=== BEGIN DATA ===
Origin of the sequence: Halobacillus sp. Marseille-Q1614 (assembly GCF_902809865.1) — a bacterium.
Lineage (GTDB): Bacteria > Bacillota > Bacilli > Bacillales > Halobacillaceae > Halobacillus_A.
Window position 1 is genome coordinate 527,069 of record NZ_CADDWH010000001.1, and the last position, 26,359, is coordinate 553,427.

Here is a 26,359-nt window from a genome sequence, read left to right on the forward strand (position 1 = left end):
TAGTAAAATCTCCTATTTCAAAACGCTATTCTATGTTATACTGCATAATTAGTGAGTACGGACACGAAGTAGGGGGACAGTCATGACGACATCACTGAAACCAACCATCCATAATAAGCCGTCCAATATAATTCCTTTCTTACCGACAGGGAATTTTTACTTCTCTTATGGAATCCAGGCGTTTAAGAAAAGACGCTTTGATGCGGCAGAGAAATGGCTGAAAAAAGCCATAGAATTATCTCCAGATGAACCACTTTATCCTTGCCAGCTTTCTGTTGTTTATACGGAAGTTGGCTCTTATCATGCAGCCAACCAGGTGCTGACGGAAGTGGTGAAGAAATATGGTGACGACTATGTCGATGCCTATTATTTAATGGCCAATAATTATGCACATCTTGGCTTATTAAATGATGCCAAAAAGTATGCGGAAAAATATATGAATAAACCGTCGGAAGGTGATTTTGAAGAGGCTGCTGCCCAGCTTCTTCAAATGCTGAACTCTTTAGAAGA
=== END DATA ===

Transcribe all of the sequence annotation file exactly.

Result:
Origin of the sequence: Halobacillus sp. Marseille-Q1614 (assembly GCF_902809865.1) — a bacterium.
Lineage (GTDB): Bacteria > Bacillota > Bacilli > Bacillales > Halobacillaceae > Halobacillus_A.
Window position 1 is genome coordinate 527,069 of record NZ_CADDWH010000001.1, and the last position, 26,359, is coordinate 553,427.

Here is a 26,359-nt window from a genome sequence, read left to right on the forward strand (position 1 = left end):
TAGTAAAATCTCCTATTTCAAAACGCTATTCTATGTTATACTGCATAATTAGTGAGTACGGACACGAAGTAGGGGGACAGTCATGACGACATCACTGAAACCAACCATCCATAATAAGCCGTCCAATATAATTCCTTTCTTACCGACAGGGAATTTTTACTTCTCTTATGGAATCCAGGCGTTTAAGAAAAGACGCTTTGATGCGGCAGAGAAATGGCTGAAAAAAGCCATAGAATTATCTCCAGATGAACCACTTTATCCTTGCCAGCTTTCTGTTGTTTATACGGAAGTTGGCTCTTATCATGCAGCCAACCAGGTGCTGACGGAAGTGGTGAAGAAATATGGTGACGACTATGTCGATGCCTATTATTTAATGGCCAATAATTATGCACATCTTGGCTTATTAAATGATGCCAAAAAGTATGCGGAAAAATATATGAATAAACCGTCGGAAGGTGATTTTGAAGAGGCTGCTGCCCAGCTTCTTCAAATGCTGAACTCTTTAGAAGA